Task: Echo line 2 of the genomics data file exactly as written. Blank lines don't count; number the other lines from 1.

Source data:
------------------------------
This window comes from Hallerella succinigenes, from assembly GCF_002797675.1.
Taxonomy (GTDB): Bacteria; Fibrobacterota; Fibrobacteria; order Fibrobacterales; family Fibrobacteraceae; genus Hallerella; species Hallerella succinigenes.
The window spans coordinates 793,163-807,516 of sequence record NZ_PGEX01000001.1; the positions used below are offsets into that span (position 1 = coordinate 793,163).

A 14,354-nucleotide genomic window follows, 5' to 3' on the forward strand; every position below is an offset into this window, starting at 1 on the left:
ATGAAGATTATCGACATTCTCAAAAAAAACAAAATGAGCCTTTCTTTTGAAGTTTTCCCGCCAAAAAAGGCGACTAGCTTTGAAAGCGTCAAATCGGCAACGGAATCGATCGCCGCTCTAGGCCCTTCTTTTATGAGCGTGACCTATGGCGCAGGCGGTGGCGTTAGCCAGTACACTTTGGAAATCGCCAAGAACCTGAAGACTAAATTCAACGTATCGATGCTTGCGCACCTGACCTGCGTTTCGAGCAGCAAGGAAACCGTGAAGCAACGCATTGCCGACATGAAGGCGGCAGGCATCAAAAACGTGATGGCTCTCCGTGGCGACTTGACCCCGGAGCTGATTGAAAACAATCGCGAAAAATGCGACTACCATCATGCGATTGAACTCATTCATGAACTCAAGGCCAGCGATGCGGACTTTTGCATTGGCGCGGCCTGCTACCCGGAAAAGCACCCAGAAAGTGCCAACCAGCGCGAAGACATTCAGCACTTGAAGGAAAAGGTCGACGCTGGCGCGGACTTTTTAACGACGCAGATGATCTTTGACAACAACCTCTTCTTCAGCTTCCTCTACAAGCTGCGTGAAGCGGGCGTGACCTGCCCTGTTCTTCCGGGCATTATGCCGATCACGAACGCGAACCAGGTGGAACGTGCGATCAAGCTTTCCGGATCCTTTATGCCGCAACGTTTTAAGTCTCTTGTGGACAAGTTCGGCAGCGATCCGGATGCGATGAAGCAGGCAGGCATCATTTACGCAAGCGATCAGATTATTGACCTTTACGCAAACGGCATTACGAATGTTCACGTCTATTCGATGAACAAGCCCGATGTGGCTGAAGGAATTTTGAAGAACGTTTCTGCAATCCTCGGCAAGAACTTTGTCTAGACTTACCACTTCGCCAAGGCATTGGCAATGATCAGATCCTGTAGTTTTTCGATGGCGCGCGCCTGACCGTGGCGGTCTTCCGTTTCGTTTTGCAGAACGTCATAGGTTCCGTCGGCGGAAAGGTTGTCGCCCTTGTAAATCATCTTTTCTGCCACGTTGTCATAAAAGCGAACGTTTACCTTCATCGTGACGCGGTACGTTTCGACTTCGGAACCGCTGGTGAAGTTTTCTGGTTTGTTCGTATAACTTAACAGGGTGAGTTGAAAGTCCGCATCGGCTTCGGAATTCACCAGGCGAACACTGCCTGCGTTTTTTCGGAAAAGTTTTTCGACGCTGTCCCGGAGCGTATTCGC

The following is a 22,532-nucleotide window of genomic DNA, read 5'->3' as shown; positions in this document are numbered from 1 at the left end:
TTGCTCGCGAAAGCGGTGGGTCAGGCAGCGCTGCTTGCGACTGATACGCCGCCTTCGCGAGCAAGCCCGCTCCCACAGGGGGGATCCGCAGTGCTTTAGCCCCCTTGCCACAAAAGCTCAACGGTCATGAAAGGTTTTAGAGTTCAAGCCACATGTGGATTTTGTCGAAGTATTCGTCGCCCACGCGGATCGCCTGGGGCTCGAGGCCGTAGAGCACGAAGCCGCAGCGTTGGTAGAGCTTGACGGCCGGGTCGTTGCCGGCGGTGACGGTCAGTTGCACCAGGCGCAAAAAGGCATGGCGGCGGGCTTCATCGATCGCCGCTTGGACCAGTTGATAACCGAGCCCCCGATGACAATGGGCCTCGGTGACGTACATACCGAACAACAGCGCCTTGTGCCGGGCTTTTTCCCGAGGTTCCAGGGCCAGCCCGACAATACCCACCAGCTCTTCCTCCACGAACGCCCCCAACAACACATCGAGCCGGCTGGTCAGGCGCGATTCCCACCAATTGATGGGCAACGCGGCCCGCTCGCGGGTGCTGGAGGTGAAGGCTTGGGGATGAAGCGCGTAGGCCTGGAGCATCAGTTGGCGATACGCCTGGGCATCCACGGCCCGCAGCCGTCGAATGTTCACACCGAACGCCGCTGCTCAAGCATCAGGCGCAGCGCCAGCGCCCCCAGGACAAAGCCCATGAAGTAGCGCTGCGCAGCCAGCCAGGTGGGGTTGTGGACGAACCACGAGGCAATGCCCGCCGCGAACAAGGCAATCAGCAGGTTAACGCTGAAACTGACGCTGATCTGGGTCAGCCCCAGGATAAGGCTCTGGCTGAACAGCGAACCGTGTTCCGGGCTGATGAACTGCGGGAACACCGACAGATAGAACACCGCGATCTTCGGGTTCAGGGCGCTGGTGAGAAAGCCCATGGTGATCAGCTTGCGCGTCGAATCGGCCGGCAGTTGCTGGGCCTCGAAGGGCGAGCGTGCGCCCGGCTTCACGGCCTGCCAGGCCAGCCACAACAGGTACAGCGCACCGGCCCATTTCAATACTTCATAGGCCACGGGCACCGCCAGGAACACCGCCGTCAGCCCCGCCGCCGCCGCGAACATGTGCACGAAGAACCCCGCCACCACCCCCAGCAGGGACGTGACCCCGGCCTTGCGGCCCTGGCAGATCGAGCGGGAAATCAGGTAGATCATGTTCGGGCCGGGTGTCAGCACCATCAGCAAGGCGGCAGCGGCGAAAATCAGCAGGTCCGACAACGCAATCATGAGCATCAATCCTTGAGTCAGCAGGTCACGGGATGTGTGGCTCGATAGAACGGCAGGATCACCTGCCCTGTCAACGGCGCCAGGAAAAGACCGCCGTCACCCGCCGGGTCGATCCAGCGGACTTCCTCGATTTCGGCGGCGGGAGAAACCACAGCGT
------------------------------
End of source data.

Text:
Taxonomy (GTDB): Bacteria; Fibrobacterota; Fibrobacteria; order Fibrobacterales; family Fibrobacteraceae; genus Hallerella; species Hallerella succinigenes.